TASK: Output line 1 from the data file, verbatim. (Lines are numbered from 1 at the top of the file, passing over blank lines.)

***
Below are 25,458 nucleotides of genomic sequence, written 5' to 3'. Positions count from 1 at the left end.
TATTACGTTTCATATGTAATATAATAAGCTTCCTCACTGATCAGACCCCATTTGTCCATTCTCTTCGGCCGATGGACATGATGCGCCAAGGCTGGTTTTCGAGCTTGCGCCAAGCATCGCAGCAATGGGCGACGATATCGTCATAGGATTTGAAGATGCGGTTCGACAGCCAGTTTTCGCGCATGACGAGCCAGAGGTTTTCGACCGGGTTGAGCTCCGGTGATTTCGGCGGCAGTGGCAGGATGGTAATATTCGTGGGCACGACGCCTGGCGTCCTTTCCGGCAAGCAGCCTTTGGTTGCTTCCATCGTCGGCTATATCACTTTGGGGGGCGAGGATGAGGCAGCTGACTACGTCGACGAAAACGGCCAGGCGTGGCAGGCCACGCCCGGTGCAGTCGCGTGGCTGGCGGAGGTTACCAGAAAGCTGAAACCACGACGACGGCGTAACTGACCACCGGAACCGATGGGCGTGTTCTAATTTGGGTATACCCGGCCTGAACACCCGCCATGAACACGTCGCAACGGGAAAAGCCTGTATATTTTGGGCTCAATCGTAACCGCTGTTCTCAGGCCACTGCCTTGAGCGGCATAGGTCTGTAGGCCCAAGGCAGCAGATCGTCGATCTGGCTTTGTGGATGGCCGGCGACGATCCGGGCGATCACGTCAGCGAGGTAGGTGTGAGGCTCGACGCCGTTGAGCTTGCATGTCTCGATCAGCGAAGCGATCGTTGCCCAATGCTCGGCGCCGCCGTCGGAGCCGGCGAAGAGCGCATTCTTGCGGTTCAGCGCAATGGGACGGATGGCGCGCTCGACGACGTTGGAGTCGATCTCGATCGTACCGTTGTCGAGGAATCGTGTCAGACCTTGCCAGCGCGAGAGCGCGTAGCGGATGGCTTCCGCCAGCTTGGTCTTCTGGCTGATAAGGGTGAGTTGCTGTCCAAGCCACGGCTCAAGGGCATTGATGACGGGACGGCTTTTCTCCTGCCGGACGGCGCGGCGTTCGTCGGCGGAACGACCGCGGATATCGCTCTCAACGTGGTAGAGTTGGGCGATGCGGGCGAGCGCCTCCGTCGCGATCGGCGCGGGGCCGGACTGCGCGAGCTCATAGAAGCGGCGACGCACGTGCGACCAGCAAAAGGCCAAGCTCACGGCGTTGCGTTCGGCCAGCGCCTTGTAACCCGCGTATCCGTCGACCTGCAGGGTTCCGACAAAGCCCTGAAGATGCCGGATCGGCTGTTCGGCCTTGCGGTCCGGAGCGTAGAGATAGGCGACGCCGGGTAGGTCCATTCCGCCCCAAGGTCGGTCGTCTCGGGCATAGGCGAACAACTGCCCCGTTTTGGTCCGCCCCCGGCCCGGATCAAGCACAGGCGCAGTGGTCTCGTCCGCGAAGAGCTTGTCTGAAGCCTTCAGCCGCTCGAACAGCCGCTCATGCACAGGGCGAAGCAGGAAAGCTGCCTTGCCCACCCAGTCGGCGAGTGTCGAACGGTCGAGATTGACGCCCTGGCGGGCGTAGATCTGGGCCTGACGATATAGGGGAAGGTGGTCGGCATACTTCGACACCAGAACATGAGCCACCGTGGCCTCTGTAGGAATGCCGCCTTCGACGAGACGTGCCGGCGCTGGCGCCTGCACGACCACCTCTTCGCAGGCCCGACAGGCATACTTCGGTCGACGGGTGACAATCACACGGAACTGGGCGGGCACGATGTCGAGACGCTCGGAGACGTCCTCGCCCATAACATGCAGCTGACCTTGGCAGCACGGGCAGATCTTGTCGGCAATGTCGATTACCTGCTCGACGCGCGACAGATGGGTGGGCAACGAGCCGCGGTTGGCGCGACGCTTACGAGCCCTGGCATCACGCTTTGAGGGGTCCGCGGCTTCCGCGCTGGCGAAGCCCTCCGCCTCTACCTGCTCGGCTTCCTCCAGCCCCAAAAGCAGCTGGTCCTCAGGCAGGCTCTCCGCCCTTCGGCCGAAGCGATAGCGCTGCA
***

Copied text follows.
Below are 25,458 nucleotides of genomic sequence, written 5' to 3'. Positions count from 1 at the left end.